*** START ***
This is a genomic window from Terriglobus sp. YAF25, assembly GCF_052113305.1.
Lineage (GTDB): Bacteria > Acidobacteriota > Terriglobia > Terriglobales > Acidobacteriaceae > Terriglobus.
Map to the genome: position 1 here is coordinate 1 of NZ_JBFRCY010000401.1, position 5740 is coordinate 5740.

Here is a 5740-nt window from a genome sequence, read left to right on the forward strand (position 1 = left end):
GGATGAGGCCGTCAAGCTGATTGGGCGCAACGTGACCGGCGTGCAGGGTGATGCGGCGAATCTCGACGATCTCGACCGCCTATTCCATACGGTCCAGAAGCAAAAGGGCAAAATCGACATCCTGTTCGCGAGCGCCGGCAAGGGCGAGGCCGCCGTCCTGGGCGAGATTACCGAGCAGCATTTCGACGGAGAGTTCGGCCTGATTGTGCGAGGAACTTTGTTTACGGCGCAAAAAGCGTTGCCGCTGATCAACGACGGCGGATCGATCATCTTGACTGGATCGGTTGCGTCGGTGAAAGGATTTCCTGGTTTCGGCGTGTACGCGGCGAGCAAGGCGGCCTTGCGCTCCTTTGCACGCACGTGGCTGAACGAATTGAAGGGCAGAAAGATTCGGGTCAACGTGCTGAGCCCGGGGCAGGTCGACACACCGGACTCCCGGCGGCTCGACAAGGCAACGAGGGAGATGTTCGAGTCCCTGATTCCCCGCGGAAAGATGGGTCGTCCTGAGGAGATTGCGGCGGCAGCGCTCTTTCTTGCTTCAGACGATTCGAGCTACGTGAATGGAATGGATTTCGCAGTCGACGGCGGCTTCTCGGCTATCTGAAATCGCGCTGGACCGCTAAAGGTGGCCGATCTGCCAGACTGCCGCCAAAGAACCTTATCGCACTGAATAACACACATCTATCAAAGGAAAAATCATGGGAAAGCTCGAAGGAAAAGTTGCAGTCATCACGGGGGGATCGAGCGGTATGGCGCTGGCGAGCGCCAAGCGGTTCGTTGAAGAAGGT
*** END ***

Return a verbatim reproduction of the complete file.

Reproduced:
This is a genomic window from Terriglobus sp. YAF25, assembly GCF_052113305.1.
Lineage (GTDB): Bacteria > Acidobacteriota > Terriglobia > Terriglobales > Acidobacteriaceae > Terriglobus.
Map to the genome: position 1 here is coordinate 1 of NZ_JBFRCY010000401.1, position 5740 is coordinate 5740.

Here is a 5740-nt window from a genome sequence, read left to right on the forward strand (position 1 = left end):
GGATGAGGCCGTCAAGCTGATTGGGCGCAACGTGACCGGCGTGCAGGGTGATGCGGCGAATCTCGACGATCTCGACCGCCTATTCCATACGGTCCAGAAGCAAAAGGGCAAAATCGACATCCTGTTCGCGAGCGCCGGCAAGGGCGAGGCCGCCGTCCTGGGCGAGATTACCGAGCAGCATTTCGACGGAGAGTTCGGCCTGATTGTGCGAGGAACTTTGTTTACGGCGCAAAAAGCGTTGCCGCTGATCAACGACGGCGGATCGATCATCTTGACTGGATCGGTTGCGTCGGTGAAAGGATTTCCTGGTTTCGGCGTGTACGCGGCGAGCAAGGCGGCCTTGCGCTCCTTTGCACGCACGTGGCTGAACGAATTGAAGGGCAGAAAGATTCGGGTCAACGTGCTGAGCCCGGGGCAGGTCGACACACCGGACTCCCGGCGGCTCGACAAGGCAACGAGGGAGATGTTCGAGTCCCTGATTCCCCGCGGAAAGATGGGTCGTCCTGAGGAGATTGCGGCGGCAGCGCTCTTTCTTGCTTCAGACGATTCGAGCTACGTGAATGGAATGGATTTCGCAGTCGACGGCGGCTTCTCGGCTATCTGAAATCGCGCTGGACCGCTAAAGGTGGCCGATCTGCCAGACTGCCGCCAAAGAACCTTATCGCACTGAATAACACACATCTATCAAAGGAAAAATCATGGGAAAGCTCGAAGGAAAAGTTGCAGTCATCACGGGGGGATCGAGCGGTATGGCGCTGGCGAGCGCCAAGCGGTTCGTTGAAGAAGGT